Did TSA lie to Congress?

There are several reports out about the fact that the TSA may have deliberately hidden millions of dollars’ worth of unused equipment and lied about it to Congress. Such lying could make TSA officials subject to criminal prosecution.

Federal News Radio details the findings of a Congressional report that looked into the TSA’s storage of $184 million of airport screening equipment in a Texas warehouse. Apparently there is a disparity between the inventory TSA provided to Congress about the equipment and the actual equipment found on-site when Congressional investigators went to the warehouse.

In short, there appears to have been a cover-up:

According to investigators, warehouse managers admitted that they had disposed of roughly 1,300 pieces of equipment in the two days between the time when TSA gave Congress its inventory and when Congressional investigators arrived in Dallas in order to make the actual contents of the warehouse match the previously-provided records. Warehouse workers were brought in at 6 a.m., ahead of their usual shifts, in order to remove the equipment before congressional investigators arrived, the report suggested.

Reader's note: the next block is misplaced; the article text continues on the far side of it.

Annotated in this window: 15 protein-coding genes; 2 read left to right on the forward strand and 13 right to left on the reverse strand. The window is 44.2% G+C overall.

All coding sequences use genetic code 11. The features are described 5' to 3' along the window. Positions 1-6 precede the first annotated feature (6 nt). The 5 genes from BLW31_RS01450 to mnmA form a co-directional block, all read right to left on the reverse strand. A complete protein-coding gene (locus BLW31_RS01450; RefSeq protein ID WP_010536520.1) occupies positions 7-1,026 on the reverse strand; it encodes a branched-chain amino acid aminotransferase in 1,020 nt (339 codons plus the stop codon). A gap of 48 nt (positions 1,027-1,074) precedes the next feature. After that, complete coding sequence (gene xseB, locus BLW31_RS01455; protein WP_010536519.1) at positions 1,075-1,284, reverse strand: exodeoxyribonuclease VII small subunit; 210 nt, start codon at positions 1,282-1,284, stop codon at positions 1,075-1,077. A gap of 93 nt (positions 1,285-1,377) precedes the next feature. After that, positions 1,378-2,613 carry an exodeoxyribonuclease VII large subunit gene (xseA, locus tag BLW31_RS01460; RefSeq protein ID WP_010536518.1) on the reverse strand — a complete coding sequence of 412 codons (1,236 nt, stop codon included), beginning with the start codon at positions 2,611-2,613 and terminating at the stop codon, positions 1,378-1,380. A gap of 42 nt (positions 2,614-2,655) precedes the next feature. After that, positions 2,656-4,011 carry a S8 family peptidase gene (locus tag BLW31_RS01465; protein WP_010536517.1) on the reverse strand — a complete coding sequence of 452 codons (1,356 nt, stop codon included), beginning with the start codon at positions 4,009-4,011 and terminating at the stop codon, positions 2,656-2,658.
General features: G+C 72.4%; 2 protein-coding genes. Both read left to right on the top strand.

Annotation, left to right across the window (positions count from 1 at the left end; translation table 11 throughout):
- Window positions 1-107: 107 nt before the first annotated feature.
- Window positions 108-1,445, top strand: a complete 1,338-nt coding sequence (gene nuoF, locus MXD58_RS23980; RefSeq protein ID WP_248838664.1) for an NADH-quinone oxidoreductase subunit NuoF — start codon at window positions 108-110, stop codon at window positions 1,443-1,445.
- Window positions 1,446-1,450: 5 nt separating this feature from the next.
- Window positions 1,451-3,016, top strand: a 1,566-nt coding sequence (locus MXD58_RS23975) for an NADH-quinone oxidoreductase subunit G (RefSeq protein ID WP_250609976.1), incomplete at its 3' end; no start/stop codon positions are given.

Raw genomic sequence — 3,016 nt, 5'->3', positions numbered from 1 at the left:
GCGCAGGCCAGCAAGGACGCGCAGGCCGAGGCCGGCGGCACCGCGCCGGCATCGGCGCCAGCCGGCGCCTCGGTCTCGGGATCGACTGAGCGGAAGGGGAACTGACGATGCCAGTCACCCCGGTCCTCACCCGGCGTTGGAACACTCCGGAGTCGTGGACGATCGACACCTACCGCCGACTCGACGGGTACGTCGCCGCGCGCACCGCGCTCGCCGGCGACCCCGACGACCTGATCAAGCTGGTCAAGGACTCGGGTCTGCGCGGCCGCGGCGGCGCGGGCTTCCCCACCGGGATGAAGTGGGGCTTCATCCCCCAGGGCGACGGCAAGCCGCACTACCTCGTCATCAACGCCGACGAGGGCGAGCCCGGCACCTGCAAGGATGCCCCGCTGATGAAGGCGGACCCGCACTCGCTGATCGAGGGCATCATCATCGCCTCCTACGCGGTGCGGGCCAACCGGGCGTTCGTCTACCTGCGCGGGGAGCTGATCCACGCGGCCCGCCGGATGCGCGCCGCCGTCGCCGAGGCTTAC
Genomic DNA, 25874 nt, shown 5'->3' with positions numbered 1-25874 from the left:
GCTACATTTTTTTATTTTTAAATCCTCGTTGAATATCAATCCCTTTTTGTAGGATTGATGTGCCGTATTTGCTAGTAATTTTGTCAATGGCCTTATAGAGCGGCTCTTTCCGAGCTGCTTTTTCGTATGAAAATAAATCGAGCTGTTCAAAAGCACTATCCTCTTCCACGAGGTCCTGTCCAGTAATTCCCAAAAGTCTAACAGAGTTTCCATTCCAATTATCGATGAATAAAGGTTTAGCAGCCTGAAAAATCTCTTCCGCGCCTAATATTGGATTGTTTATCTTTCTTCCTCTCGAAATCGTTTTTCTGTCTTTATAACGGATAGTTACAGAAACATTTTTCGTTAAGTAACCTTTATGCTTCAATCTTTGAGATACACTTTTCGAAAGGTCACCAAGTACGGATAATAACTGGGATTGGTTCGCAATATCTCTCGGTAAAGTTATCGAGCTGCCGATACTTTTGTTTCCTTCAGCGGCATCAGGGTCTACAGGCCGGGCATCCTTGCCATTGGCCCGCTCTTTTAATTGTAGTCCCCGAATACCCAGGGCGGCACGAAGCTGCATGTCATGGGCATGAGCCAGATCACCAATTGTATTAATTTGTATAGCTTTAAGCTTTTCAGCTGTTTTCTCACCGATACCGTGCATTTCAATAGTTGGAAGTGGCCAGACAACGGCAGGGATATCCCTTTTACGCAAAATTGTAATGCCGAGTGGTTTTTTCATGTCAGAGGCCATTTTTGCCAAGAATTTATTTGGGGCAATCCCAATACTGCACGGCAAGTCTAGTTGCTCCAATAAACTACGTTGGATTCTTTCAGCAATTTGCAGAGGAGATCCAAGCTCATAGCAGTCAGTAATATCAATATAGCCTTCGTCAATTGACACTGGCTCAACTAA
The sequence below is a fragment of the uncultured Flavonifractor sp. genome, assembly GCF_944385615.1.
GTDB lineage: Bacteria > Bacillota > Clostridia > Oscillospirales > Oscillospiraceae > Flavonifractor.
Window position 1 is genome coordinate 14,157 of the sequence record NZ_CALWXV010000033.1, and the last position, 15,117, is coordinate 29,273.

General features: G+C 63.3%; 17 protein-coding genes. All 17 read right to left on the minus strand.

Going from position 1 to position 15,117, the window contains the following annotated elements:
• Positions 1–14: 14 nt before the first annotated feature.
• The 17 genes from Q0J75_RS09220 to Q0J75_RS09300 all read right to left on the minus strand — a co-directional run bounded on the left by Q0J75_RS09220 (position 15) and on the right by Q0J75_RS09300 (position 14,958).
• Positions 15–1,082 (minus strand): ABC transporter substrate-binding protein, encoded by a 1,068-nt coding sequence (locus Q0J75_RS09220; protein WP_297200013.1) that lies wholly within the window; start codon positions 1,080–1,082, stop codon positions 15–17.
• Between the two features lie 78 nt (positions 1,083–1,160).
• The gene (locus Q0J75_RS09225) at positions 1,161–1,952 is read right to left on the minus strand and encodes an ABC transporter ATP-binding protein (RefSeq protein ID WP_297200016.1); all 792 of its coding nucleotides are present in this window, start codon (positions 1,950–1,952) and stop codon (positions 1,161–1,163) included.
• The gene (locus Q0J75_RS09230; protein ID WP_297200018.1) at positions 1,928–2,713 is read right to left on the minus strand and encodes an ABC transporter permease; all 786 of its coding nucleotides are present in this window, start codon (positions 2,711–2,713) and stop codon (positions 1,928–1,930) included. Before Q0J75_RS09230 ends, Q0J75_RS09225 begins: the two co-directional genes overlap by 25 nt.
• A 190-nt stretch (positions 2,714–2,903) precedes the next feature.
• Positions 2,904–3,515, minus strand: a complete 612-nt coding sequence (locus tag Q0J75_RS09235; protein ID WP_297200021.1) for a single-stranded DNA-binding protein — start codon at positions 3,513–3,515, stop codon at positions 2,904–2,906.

The TSA says it has “no knowledge” of misleading Congress.

“No knowledge”? Does that sound like a ringing endorsement to you?

As we have seen, the TSA has a solid track record in obfuscating, misleading, and dancing around questions, beginning with the man at the top, John Pistole.

Speaking of John Pistole, he’s been curiously quiet lately, ever since U.S. Rep. Paul Broun called for his resignation and since a new crop of TSA abuses and assaults have appeared in the news, everything from Congressman Francisco Canseco charging that the TSA assaulted him, to video that bears that out, to yet more children being molested, to still further evidence that the strip-search scanners are a boondoggle, to the TSA’s breaking a teenager’s $10,000 insulin pump.

Where is TSA Administrator John Pistole, and what does he have to say for himself and his agency?

(Photo: Flickr Creative Commons/Andrew Magill)